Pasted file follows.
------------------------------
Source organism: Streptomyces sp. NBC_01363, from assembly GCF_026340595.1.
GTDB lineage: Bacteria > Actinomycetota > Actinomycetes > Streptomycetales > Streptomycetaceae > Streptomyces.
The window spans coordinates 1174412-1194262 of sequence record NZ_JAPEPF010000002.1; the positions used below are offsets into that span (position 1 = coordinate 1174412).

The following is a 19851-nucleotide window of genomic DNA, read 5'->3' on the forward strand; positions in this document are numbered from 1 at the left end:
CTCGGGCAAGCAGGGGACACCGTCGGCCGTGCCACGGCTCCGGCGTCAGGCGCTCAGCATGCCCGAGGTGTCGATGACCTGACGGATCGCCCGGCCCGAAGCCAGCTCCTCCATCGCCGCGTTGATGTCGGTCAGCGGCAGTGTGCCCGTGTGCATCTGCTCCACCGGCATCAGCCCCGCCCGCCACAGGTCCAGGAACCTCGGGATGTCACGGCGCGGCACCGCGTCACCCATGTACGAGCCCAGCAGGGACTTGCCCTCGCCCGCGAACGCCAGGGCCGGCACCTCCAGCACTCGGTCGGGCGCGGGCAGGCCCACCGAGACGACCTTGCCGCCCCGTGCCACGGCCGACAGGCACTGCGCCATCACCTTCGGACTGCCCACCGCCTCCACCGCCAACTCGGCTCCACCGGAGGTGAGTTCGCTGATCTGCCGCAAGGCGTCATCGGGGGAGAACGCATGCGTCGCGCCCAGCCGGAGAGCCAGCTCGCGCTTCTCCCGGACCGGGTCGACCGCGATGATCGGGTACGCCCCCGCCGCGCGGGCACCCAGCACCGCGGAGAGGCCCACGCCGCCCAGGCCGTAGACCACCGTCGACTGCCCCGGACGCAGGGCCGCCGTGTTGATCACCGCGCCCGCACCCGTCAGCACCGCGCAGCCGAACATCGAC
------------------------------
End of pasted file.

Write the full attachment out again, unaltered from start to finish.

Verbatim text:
Source organism: Streptomyces sp. NBC_01363, from assembly GCF_026340595.1.
GTDB lineage: Bacteria > Actinomycetota > Actinomycetes > Streptomycetales > Streptomycetaceae > Streptomyces.
The window spans coordinates 1174412-1194262 of sequence record NZ_JAPEPF010000002.1; the positions used below are offsets into that span (position 1 = coordinate 1174412).

The following is a 19851-nucleotide window of genomic DNA, read 5'->3' on the forward strand; positions in this document are numbered from 1 at the left end:
CTCGGGCAAGCAGGGGACACCGTCGGCCGTGCCACGGCTCCGGCGTCAGGCGCTCAGCATGCCCGAGGTGTCGATGACCTGACGGATCGCCCGGCCCGAAGCCAGCTCCTCCATCGCCGCGTTGATGTCGGTCAGCGGCAGTGTGCCCGTGTGCATCTGCTCCACCGGCATCAGCCCCGCCCGCCACAGGTCCAGGAACCTCGGGATGTCACGGCGCGGCACCGCGTCACCCATGTACGAGCCCAGCAGGGACTTGCCCTCGCCCGCGAACGCCAGGGCCGGCACCTCCAGCACTCGGTCGGGCGCGGGCAGGCCCACCGAGACGACCTTGCCGCCCCGTGCCACGGCCGACAGGCACTGCGCCATCACCTTCGGACTGCCCACCGCCTCCACCGCCAACTCGGCTCCACCGGAGGTGAGTTCGCTGATCTGCCGCAAGGCGTCATCGGGGGAGAACGCATGCGTCGCGCCCAGCCGGAGAGCCAGCTCGCGCTTCTCCCGGACCGGGTCGACCGCGATGATCGGGTACGCCCCCGCCGCGCGGGCACCCAGCACCGCGGAGAGGCCCACGCCGCCCAGGCCGTAGACCACCGTCGACTGCCCCGGACGCAGGGCCGCCGTGTTGATCACCGCGCCCGCACCCGTCAGCACCGCGCAGCCGAACATCGAC